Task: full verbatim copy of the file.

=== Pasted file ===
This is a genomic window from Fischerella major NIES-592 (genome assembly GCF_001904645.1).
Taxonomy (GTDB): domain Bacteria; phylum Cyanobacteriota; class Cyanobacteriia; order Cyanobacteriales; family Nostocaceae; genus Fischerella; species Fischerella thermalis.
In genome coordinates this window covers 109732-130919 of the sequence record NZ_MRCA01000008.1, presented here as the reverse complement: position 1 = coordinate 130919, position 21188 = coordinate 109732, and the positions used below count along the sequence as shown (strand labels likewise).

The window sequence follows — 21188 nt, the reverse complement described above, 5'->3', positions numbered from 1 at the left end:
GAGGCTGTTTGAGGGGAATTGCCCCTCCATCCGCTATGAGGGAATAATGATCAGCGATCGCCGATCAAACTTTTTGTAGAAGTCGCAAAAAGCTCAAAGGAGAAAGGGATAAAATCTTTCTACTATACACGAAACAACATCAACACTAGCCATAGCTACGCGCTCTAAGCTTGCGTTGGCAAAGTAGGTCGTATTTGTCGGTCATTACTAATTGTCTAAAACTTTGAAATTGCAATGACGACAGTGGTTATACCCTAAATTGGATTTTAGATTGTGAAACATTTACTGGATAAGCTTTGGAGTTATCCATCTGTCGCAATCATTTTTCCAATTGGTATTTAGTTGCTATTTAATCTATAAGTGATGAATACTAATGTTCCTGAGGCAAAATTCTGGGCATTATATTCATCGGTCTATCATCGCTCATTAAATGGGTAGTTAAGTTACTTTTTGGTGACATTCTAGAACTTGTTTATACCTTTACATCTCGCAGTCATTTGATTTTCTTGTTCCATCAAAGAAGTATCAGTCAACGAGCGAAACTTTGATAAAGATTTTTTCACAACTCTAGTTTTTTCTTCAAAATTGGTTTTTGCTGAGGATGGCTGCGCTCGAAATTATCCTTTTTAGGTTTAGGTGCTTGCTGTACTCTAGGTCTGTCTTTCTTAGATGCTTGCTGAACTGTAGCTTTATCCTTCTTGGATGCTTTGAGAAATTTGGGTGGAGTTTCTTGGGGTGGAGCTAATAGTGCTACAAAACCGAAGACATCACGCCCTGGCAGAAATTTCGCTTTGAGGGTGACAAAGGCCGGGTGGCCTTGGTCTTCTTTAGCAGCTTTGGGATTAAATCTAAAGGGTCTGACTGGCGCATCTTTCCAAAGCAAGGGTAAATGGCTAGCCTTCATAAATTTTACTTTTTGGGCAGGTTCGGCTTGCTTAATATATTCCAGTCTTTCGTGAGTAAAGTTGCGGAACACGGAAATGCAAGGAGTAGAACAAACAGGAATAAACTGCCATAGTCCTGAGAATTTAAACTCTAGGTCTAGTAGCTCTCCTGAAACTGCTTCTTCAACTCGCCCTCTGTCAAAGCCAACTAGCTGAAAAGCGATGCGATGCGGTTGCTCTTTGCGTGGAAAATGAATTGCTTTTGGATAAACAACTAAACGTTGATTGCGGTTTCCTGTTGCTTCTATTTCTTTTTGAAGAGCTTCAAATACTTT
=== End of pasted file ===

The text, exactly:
This is a genomic window from Fischerella major NIES-592 (genome assembly GCF_001904645.1).
Taxonomy (GTDB): domain Bacteria; phylum Cyanobacteriota; class Cyanobacteriia; order Cyanobacteriales; family Nostocaceae; genus Fischerella; species Fischerella thermalis.
In genome coordinates this window covers 109732-130919 of the sequence record NZ_MRCA01000008.1, presented here as the reverse complement: position 1 = coordinate 130919, position 21188 = coordinate 109732, and the positions used below count along the sequence as shown (strand labels likewise).

The window sequence follows — 21188 nt, the reverse complement described above, 5'->3', positions numbered from 1 at the left end:
GAGGCTGTTTGAGGGGAATTGCCCCTCCATCCGCTATGAGGGAATAATGATCAGCGATCGCCGATCAAACTTTTTGTAGAAGTCGCAAAAAGCTCAAAGGAGAAAGGGATAAAATCTTTCTACTATACACGAAACAACATCAACACTAGCCATAGCTACGCGCTCTAAGCTTGCGTTGGCAAAGTAGGTCGTATTTGTCGGTCATTACTAATTGTCTAAAACTTTGAAATTGCAATGACGACAGTGGTTATACCCTAAATTGGATTTTAGATTGTGAAACATTTACTGGATAAGCTTTGGAGTTATCCATCTGTCGCAATCATTTTTCCAATTGGTATTTAGTTGCTATTTAATCTATAAGTGATGAATACTAATGTTCCTGAGGCAAAATTCTGGGCATTATATTCATCGGTCTATCATCGCTCATTAAATGGGTAGTTAAGTTACTTTTTGGTGACATTCTAGAACTTGTTTATACCTTTACATCTCGCAGTCATTTGATTTTCTTGTTCCATCAAAGAAGTATCAGTCAACGAGCGAAACTTTGATAAAGATTTTTTCACAACTCTAGTTTTTTCTTCAAAATTGGTTTTTGCTGAGGATGGCTGCGCTCGAAATTATCCTTTTTAGGTTTAGGTGCTTGCTGTACTCTAGGTCTGTCTTTCTTAGATGCTTGCTGAACTGTAGCTTTATCCTTCTTGGATGCTTTGAGAAATTTGGGTGGAGTTTCTTGGGGTGGAGCTAATAGTGCTACAAAACCGAAGACATCACGCCCTGGCAGAAATTTCGCTTTGAGGGTGACAAAGGCCGGGTGGCCTTGGTCTTCTTTAGCAGCTTTGGGATTAAATCTAAAGGGTCTGACTGGCGCATCTTTCCAAAGCAAGGGTAAATGGCTAGCCTTCATAAATTTTACTTTTTGGGCAGGTTCGGCTTGCTTAATATATTCCAGTCTTTCGTGAGTAAAGTTGCGGAACACGGAAATGCAAGGAGTAGAACAAACAGGAATAAACTGCCATAGTCCTGAGAATTTAAACTCTAGGTCTAGTAGCTCTCCTGAAACTGCTTCTTCAACTCGCCCTCTGTCAAAGCCAACTAGCTGAAAAGCGATGCGATGCGGTTGCTCTTTGCGTGGAAAATGAATTGCTTTTGGATAAACAACTAAACGTTGATTGCGGTTTCCTGTTGCTTCTATTTCTTTTTGAAGAGCTTCAAATACTTT